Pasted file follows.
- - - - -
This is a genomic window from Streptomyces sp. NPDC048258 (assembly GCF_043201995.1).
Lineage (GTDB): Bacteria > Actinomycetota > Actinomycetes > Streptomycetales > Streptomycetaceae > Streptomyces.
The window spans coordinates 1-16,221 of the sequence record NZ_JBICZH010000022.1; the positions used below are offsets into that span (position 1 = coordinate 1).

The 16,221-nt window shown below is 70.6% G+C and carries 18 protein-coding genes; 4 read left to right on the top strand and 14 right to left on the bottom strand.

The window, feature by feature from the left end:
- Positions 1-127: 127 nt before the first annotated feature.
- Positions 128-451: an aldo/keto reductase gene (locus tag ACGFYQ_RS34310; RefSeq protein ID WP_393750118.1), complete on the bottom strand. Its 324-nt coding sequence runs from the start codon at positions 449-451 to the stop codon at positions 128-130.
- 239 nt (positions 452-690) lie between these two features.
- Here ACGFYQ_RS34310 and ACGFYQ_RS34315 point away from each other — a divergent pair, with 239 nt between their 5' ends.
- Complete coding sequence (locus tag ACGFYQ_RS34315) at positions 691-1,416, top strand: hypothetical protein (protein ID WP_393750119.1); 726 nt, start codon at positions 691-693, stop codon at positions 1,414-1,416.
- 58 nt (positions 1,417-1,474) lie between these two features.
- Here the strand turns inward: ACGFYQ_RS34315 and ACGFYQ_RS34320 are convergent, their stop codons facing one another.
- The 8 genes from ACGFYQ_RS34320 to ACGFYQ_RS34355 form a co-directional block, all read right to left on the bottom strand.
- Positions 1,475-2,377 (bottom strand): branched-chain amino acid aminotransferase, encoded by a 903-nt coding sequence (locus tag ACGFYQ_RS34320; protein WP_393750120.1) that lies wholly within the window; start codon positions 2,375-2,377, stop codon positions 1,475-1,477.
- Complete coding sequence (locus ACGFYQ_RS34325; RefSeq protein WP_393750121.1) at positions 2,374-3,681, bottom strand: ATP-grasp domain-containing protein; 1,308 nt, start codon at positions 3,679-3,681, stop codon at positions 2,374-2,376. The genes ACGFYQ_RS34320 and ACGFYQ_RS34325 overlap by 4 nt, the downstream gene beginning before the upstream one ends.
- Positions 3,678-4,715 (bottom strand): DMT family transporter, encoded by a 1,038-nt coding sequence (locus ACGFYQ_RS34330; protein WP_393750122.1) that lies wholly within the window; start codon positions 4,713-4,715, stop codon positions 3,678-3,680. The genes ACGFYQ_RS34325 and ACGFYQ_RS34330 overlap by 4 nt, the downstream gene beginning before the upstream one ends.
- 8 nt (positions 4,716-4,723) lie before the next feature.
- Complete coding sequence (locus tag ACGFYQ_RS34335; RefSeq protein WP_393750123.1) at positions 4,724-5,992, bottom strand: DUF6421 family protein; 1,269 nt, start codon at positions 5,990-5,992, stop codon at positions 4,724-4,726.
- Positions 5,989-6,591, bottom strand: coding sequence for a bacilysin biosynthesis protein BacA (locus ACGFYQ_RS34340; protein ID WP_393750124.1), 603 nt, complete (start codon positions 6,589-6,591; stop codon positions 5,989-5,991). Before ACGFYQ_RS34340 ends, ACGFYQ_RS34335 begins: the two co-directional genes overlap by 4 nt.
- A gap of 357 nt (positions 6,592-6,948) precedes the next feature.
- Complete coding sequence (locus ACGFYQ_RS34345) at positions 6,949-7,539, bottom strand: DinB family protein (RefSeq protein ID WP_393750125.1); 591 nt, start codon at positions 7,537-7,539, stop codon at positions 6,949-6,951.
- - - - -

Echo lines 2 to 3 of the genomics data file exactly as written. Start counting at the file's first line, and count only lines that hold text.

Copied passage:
Lineage (GTDB): Bacteria > Actinomycetota > Actinomycetes > Streptomycetales > Streptomycetaceae > Streptomyces.
The window spans coordinates 1-16,221 of the sequence record NZ_JBICZH010000022.1; the positions used below are offsets into that span (position 1 = coordinate 1).